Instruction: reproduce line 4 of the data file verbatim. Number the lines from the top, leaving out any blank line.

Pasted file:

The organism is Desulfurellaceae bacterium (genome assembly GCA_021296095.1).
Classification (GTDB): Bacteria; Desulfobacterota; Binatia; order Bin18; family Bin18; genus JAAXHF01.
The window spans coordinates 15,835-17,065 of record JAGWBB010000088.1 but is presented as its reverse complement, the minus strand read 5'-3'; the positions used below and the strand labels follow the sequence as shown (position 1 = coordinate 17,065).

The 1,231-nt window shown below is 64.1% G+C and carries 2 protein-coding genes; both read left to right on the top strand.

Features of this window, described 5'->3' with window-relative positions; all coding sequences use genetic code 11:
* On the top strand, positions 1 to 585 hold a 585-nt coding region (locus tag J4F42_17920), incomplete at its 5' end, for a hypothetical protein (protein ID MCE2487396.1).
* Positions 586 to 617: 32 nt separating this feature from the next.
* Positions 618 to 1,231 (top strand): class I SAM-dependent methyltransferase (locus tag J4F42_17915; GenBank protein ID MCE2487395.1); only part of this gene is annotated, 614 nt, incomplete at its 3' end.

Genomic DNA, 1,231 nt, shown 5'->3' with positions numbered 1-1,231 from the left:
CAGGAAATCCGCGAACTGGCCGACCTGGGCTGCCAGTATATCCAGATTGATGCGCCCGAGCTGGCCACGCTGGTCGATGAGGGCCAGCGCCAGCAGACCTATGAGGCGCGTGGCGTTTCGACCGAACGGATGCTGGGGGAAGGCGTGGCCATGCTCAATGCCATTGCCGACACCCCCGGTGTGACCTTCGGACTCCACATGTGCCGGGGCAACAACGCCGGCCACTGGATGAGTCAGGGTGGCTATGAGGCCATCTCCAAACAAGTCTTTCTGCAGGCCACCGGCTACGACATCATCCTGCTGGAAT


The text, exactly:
The 1,231-nt window shown below is 64.1% G+C and carries 2 protein-coding genes; both read left to right on the top strand.